International Monetary Fund. Fiscal Affairs Dept. and International Monetary Fund. Strategy, Policy, & Review Department
The International Monetary Fund (IMF) is increasingly involved in offering policy advice on public pension issues to member countries. Public pension spending is important from both fiscal and welfare perspectives. Pension policy and its reforms can have significant fiscal and distribution implications, can influence labor supply and labor demand decisions, and may impact consumption and savings behavior. This technical note provides guidance on assessing public pension systems’ macrocriticality, i.e., sustainability, adequacy, and efficiency; it also discusses the issues and policy trade-offs to be considered when designing responses aiming to address these dimensions of the pension system. The paper emphasizes the importance of taking a long-term, comprehensive perspective when evaluating public pension spending and providing policy advice. Where feasible, reforms should be gradual and transparent to allow individuals ample time to adjust their work and savings decisions and to facilitate consumption smoothing over their lifecycle to avoid poverty in old age. It is also important to ensure that pension systems’ design and reforms do not lead to undesirable impacts in other policy areas including general tax compliance, health insurance coverage, labor force participation among older workers, or labor market informality. The paper emphasizes the importance country-specific social and economic objectives and constraints, as well as political economy realities – factors that can determine whether a pension reform is a success or failure.
This note provides statistical guidance to IMF staff and country authorities on the recording of the 2021 general allocation of Special Drawing Rights (SDRs) in the government finance statistics (GFS), which is also applicable to previous SDR allocations. SDR allocations received by members are recorded as a liability in the form of SDR allocations vis-à-vis the SDR Department of the IMF, which is part of gross debt of the public sector unit (Ministry of Finance/Treasury or central bank or other publicly controlled entity) on whose balance sheet SDRs are recorded, with a corresponding entry for SDR holdings as a financial asset. No transfer of wealth occurs due to the SDR allocation. It should be stressed that the statistical guidelines do not specify on whose balance sheet SDR holdings and allocations should be recorded, as this decision is determined by the member’s domestic legal and institutional arrangements.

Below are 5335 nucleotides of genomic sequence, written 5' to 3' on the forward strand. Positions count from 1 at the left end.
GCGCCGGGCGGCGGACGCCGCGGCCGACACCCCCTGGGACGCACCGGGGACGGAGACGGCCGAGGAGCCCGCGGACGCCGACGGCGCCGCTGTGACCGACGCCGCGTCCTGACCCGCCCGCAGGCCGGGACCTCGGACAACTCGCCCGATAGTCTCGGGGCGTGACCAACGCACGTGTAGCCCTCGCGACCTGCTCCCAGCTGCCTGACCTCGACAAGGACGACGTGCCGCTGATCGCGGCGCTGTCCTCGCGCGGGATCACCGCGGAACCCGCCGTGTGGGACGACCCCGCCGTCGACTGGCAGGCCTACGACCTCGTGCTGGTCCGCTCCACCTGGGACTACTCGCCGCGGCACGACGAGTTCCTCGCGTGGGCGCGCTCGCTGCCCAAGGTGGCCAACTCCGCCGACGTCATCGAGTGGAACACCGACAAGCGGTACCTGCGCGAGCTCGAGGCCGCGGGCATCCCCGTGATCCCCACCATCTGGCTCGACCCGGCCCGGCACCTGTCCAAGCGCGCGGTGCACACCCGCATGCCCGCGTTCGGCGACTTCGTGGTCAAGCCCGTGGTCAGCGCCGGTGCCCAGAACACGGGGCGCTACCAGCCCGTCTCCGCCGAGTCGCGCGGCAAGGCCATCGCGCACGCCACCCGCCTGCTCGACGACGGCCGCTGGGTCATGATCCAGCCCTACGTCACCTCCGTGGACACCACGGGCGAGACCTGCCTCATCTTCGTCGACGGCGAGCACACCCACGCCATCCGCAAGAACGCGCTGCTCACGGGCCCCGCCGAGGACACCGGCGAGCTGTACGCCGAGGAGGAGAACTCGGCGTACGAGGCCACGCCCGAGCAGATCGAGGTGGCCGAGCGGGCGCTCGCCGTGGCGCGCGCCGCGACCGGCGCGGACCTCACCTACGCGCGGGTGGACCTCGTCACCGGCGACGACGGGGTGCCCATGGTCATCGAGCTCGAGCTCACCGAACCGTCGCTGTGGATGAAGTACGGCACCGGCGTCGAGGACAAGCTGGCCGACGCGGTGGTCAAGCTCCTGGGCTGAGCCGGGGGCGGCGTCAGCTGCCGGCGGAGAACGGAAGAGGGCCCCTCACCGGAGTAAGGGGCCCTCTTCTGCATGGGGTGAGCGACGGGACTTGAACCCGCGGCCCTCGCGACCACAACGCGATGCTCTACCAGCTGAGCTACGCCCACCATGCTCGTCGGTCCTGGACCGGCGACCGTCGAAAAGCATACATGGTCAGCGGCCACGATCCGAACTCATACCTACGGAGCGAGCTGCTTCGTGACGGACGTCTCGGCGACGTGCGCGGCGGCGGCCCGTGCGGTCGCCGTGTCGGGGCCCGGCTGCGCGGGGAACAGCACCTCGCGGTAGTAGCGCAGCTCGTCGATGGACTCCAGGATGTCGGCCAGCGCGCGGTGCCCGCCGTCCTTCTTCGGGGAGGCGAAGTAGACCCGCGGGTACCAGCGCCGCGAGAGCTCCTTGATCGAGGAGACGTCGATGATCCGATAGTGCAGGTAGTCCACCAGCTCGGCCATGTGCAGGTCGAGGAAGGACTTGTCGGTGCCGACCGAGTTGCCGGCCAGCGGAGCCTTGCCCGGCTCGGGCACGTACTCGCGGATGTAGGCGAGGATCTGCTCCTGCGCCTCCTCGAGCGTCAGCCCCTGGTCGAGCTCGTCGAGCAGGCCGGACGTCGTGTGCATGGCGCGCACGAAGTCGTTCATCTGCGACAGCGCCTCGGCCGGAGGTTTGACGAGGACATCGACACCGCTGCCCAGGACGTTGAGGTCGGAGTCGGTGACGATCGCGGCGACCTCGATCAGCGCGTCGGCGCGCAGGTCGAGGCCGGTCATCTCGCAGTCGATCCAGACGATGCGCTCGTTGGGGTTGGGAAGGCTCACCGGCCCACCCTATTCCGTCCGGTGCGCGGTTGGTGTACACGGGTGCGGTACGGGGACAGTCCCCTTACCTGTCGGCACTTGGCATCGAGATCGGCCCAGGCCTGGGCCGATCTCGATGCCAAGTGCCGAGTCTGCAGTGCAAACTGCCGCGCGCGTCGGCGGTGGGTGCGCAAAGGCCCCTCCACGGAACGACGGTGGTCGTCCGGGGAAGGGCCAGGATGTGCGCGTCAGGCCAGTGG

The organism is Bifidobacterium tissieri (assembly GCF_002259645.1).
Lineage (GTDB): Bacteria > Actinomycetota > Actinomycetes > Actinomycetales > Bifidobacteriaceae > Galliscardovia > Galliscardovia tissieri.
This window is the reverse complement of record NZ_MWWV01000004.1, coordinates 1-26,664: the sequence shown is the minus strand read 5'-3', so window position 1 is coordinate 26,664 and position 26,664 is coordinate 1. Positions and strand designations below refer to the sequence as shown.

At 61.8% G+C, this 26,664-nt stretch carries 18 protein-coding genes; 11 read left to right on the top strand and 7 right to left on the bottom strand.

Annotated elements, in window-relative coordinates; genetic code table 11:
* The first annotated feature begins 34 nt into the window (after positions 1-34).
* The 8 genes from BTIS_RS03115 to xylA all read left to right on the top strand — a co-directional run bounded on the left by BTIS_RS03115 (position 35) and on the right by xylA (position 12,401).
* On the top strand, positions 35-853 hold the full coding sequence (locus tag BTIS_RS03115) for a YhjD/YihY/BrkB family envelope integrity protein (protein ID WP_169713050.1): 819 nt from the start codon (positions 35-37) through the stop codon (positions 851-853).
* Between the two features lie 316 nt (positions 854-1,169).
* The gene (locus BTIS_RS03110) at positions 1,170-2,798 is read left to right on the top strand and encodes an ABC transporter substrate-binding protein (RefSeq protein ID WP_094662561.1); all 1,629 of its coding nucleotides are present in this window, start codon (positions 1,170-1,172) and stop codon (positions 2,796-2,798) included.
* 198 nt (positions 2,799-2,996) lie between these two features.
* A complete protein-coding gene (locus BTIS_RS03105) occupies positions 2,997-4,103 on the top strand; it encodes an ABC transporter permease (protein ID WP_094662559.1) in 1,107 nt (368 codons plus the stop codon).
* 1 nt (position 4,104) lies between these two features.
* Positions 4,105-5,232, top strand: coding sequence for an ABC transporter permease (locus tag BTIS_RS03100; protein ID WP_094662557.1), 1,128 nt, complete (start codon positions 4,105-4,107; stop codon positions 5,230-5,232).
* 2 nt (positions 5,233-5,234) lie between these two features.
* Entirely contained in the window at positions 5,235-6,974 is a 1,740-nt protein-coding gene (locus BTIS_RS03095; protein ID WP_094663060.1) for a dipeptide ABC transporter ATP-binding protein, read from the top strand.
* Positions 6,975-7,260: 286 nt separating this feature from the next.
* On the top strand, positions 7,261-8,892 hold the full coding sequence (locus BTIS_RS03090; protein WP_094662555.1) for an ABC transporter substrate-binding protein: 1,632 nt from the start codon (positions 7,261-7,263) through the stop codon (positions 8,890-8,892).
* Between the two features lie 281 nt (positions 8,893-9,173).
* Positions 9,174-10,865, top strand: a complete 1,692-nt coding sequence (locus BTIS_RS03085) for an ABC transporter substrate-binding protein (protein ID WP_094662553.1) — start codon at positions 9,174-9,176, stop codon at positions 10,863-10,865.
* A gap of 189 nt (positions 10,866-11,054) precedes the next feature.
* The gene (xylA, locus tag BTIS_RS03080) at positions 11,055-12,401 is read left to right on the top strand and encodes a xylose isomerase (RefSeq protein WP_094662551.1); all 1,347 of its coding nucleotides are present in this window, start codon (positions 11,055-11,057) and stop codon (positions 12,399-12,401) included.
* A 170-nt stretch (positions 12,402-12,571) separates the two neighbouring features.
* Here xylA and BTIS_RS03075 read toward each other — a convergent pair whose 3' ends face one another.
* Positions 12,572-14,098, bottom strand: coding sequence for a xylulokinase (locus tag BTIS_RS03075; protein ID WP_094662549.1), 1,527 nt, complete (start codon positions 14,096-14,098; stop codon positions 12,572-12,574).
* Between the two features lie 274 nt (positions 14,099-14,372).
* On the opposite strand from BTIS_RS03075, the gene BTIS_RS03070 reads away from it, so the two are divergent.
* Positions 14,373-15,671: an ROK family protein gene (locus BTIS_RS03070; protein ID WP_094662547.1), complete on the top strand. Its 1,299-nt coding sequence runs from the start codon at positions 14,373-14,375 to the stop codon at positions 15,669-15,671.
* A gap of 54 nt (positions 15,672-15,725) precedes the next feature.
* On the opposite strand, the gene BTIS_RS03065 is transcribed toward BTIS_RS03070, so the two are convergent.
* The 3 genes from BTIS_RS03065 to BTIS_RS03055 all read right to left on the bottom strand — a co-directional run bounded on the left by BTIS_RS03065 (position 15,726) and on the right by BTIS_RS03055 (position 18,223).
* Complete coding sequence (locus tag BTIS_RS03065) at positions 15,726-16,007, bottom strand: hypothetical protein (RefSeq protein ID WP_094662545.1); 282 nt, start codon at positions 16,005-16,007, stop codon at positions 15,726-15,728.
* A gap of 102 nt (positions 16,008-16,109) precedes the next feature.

Ms. Dora Benedek, Martin Grote, Grace Jackson, Maksym Markevych, Mr. Christophe J Waerzeggers, and Ms. Lydia E Sofrona
This note explores the conditions, design elements, and implementation considerations of a successful voluntary disclosure program (VDP), including its compliance with anti–money laundering/combating the financing of terrorism (AML/CFT) international standards. The note emphasizes that such a program must be offered in the context of a considerably strengthened and credible enforcement capacity—one that is explicitly publicized to taxpayers—to avoid undermining tax morale.
Mr. John D Brondolo, Annette Chooi, Trevor Schloss, and Anthony Siouclis
All tax administrations seek to maximize the overall level of compliance with tax laws. Compliance improvement plans (CIPs) are a valuable tool for increasing taxpayers’ compliance and boosting tax revenue. This note is intended to help tax administrations develop a CIP, by providing guidance on the following issues: (1) how to identify and rate compliance risks; (2) how to treat risks to achieve the best possible outcome; and (3) how to measure the impacts that treatments have had on compliance outcomes.